For those who are not moral philosophers, moral philosophy is the branch of philosophy that contemplates what is right and wrong. It explores the nature of morality and examines how people should live their lives in relation to others. It has three branches: meta-ethics, which investigates big picture questions such as “What does it mean to call something just?”. The second branch is called normative ethics. It focuses on providing a framework for deciding what is right and wrong. Three common frameworks are deontology, utilitarianism, and virtue ethics. The last branch is applied ethics. It addresses specific, practical issues of moral importance, such as euthanasia. So, whether the moral focus is big picture questions, a practical framework, or applied to specific dilemmas, moral philosophy can provide the tools we need.

The next speaker was Mike Thompson, Chief Executive of  the Association of the British Pharmaceutical Industry who explored the industry’s response to NICE over the years from the days of its first appraisal – saying ‘No’ to Relenza (an anti-influenza drug, and equivalent ones, whose worth is still hotly debated) to today’s resigned co-habitation. He concluded with the view that NICE and the industry look forward to working harmoniously together – however more of this later.  Listening to him I was reminded of the poem “Jim” by Hilaire Belloc that finishes with “And always keep a-hold of Nurse for fear of finding something worse.”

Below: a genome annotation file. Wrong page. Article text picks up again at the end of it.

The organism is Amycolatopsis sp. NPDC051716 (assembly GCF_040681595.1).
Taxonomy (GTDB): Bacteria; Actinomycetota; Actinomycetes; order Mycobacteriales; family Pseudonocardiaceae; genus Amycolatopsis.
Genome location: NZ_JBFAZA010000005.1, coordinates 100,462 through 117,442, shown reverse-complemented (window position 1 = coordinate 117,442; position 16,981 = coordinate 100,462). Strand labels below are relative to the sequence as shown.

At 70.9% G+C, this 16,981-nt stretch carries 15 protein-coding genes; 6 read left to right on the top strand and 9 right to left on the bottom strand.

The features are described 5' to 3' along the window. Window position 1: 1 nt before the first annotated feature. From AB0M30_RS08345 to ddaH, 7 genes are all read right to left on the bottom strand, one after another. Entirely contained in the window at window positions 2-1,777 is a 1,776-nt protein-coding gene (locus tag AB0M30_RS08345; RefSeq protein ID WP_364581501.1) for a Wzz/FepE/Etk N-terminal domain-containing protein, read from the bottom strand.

The final speaker Polly Toynbee, Guardian journalist, added her praises and also expressed surprise (shared by many) that despite the public outcry over negative appraisals, NICE continues to flourish. She also addressed the future of NICE and raised the issue of the drug company that would not play ball. Vertex an American company from Boston continues to resist any price reduction for their cystic fibrosis drug Orkambi (which has a list price of £104,000 per patient, per year, and the drug must be taken for life). The debate has been going on for years. Is this just a greedy company? or is it the beginning of a USA drive to reduce the differential drug prices between the USA and UK?

 

Protestors Okambi drug

 

The evening finished with the second NICE Chair Professor Sir David Haslam presenting awards for distinguished contributions to NICE – 20 of course. You can view the award winners here.